Esmee Haigh, a secondary school teacher in Oxfordshire, has decided not to strike. She PoliticsHome: “We had a 9 per cent pay rise very recently.

“In my opinion nurses, paramedics, and firefighters should get the pay rise before we do.”

Haigh also suggested teaching assistants should get a pay rise ahead of teachers.

“If they put the money towards TAs, our jobs as teachers would become a lot easier and the value of TAs would begin to be represented in their pay,” she added. 

How will teachers’ strikes impact schools? 

school closed sign
Many schools will fully close across England and Wales (Alamy)

According to a Teacher Tapp poll of 7,723 teachers, schools in London are likely to see the most disruption.

23 per cent of schools in the capital are closing to all pupils on Wednesday, with a further 46 per cent only partially open, while only 9 per cent of schools in the Midlands are closing fully.

Primary schools are less likely to shut than secondary schools, with 40 per cent of primary school in England and Wales saying they are remaining open to all pupils on Wednesday.

This is compared to only 22 per cent of secondary schools.

The Department for Education believe the strikes will disrupt children’s education, with a statement saying: “After two years of disrupted education due to the pandemic, every single day spent in school with experienced teachers who know their students makes a difference to a child’s development.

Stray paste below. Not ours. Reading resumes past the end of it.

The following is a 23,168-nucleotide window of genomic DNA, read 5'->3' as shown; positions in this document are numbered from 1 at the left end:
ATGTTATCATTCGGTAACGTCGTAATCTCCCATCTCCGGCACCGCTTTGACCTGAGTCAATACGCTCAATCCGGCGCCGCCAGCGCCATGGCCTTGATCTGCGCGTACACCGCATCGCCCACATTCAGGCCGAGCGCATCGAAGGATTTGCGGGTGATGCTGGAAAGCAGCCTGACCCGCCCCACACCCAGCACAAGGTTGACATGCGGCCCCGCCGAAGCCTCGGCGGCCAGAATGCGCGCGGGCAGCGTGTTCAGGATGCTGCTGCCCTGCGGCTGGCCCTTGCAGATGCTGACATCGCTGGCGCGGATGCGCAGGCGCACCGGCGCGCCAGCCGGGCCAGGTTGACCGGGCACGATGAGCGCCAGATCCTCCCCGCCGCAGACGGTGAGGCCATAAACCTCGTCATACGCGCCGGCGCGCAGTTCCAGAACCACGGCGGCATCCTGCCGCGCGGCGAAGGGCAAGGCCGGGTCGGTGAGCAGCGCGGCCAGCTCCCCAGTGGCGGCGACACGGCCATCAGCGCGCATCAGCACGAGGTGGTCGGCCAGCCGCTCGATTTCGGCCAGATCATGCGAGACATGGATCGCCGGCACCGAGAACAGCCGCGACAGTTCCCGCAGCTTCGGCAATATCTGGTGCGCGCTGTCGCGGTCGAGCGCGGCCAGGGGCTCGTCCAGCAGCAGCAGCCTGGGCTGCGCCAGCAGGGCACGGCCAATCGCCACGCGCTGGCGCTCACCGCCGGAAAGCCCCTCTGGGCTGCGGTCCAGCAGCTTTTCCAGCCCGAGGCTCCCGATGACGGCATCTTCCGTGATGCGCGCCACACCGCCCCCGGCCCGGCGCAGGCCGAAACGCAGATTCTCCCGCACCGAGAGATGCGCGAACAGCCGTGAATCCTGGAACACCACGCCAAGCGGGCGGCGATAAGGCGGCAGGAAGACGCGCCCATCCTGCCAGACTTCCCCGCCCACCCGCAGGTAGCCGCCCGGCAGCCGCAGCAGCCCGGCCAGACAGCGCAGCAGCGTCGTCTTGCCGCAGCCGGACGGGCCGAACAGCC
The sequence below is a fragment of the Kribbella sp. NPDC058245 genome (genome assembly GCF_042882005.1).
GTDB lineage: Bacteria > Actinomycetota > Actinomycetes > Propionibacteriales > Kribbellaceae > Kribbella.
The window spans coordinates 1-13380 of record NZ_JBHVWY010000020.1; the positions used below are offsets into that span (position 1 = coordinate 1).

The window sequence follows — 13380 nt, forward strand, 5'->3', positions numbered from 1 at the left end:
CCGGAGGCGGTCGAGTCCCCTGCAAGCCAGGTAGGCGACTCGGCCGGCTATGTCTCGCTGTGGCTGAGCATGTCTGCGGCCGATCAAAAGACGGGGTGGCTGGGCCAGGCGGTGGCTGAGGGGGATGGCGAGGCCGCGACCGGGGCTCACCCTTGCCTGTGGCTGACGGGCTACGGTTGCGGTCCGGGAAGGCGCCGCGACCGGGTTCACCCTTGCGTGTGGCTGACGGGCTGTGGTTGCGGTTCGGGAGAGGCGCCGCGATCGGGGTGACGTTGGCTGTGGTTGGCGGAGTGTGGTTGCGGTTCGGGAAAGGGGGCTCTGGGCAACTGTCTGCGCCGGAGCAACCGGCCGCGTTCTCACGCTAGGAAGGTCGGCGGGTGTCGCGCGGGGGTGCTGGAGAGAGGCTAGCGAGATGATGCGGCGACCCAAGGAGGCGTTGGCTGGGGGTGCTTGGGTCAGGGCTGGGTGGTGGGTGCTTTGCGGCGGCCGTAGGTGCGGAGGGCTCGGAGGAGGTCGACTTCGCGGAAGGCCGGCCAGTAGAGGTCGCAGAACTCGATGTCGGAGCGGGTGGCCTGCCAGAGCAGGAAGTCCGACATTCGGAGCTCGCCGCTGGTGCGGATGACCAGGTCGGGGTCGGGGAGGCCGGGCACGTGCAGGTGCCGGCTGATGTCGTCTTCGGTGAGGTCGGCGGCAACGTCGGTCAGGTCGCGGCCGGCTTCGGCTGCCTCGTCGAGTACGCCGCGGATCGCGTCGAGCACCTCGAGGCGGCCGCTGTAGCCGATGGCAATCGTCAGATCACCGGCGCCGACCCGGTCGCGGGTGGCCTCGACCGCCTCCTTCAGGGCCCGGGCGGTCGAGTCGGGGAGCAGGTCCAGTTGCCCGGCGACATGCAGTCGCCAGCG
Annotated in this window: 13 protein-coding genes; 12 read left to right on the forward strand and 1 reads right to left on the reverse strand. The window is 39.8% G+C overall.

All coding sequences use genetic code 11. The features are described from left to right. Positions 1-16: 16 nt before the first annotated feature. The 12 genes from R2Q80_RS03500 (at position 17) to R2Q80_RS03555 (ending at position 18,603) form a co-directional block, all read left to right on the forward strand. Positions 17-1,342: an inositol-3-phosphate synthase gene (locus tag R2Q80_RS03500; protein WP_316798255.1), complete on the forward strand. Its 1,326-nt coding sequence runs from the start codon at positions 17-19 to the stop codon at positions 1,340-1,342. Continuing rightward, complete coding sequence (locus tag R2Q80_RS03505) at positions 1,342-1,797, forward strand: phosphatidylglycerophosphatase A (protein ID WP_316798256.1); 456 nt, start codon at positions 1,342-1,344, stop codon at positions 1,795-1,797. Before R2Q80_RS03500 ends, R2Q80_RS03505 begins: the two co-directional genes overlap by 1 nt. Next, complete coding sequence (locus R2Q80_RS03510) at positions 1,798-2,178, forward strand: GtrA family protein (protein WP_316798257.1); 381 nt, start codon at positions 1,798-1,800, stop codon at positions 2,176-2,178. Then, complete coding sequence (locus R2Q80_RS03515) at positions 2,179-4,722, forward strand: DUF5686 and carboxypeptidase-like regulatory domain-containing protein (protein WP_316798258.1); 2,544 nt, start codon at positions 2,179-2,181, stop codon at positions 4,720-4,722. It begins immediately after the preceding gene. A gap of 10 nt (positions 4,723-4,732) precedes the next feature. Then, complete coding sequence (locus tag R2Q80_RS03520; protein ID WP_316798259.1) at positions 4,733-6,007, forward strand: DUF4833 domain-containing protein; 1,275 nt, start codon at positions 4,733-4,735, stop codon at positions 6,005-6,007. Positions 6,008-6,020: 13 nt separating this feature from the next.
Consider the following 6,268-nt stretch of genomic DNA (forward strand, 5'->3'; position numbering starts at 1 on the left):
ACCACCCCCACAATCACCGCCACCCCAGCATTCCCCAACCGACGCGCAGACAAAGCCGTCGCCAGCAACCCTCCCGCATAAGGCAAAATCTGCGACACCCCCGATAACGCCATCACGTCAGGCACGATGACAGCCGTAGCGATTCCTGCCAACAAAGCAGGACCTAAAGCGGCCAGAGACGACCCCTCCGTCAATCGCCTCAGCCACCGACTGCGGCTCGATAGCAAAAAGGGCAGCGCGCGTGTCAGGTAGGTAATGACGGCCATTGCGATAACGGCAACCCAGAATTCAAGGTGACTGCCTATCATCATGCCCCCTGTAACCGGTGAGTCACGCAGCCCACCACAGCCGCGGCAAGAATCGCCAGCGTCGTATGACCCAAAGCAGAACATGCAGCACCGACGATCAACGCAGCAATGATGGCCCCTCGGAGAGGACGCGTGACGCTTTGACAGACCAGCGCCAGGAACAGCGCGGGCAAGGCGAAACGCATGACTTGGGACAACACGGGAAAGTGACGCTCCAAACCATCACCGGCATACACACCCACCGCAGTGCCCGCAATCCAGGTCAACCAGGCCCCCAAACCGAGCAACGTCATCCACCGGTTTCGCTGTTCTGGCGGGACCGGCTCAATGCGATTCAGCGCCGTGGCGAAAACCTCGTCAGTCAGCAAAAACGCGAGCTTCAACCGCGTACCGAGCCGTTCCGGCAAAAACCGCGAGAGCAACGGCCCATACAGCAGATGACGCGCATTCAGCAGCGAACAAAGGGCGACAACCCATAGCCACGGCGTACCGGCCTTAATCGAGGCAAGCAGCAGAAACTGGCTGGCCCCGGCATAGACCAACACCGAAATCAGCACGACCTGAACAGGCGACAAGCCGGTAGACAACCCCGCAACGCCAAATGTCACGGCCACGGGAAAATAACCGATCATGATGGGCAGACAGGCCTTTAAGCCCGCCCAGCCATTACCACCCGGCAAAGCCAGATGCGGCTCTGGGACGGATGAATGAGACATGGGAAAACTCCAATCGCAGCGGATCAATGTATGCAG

“The NEU’s decision to call strike action puts children’s education and wellbeing at risk at a time when teachers are working hard to support them in recovering from the pandemic.” 

However, the ASCL union, which represents school leaders, says that provisions will be put in place to keep disruption to a minimum. 

Geoff Barton, General Secretary of the ASCL, told PoliticsHome: “School leaders are providing a mixture of onsite provision and remote education on 1 February according to what is feasible and safe in terms of the number of students it is safe to accommodate given available staffing levels.”

He did acknowledge that headteachers may not know the “full picture” of how many staff will be absent, adding: “The law does not require teachers who are taking part in strike action to identify themselves to the employer ahead of the action taking place, so school leaders may not necessarily know the full picture of who is available to work until the morning of the action.

“They will therefore have planned on the basis of what onsite provision they know they will be able to safely put on. They will have looked in particular at how they support students taking mock exams and scheduled vocational exams, and vulnerable children.”

The ASCL have themselves considered industrial action over real-term pay cuts to school leaders, as well as the teacher recruitment and retention crisis.